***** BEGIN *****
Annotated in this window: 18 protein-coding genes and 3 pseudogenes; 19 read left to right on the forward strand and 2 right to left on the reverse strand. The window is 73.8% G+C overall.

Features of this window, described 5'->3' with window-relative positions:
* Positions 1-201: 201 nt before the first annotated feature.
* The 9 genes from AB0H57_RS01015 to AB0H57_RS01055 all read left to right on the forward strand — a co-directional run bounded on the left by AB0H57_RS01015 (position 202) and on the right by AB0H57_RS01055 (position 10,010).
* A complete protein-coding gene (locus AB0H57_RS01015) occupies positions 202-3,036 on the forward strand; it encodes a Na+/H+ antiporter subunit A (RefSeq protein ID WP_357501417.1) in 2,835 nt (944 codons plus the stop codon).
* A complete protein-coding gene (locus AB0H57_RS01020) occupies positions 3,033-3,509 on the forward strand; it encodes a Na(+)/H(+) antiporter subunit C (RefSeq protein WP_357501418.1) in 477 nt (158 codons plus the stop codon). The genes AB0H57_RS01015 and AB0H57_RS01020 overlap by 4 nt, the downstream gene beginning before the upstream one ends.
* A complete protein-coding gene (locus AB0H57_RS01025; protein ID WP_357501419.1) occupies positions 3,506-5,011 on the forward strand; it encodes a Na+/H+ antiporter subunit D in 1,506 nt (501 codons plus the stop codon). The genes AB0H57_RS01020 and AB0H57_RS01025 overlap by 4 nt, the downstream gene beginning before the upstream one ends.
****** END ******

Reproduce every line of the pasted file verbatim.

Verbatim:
Annotated in this window: 18 protein-coding genes and 3 pseudogenes; 19 read left to right on the forward strand and 2 right to left on the reverse strand. The window is 73.8% G+C overall.

Features of this window, described 5'->3' with window-relative positions:
* Positions 1-201: 201 nt before the first annotated feature.
* The 9 genes from AB0H57_RS01015 to AB0H57_RS01055 all read left to right on the forward strand — a co-directional run bounded on the left by AB0H57_RS01015 (position 202) and on the right by AB0H57_RS01055 (position 10,010).
* A complete protein-coding gene (locus AB0H57_RS01015) occupies positions 202-3,036 on the forward strand; it encodes a Na+/H+ antiporter subunit A (RefSeq protein ID WP_357501417.1) in 2,835 nt (944 codons plus the stop codon).
* A complete protein-coding gene (locus AB0H57_RS01020) occupies positions 3,033-3,509 on the forward strand; it encodes a Na(+)/H(+) antiporter subunit C (RefSeq protein WP_357501418.1) in 477 nt (158 codons plus the stop codon). The genes AB0H57_RS01015 and AB0H57_RS01020 overlap by 4 nt, the downstream gene beginning before the upstream one ends.
* A complete protein-coding gene (locus AB0H57_RS01025; protein ID WP_357501419.1) occupies positions 3,506-5,011 on the forward strand; it encodes a Na+/H+ antiporter subunit D in 1,506 nt (501 codons plus the stop codon). The genes AB0H57_RS01020 and AB0H57_RS01025 overlap by 4 nt, the downstream gene beginning before the upstream one ends.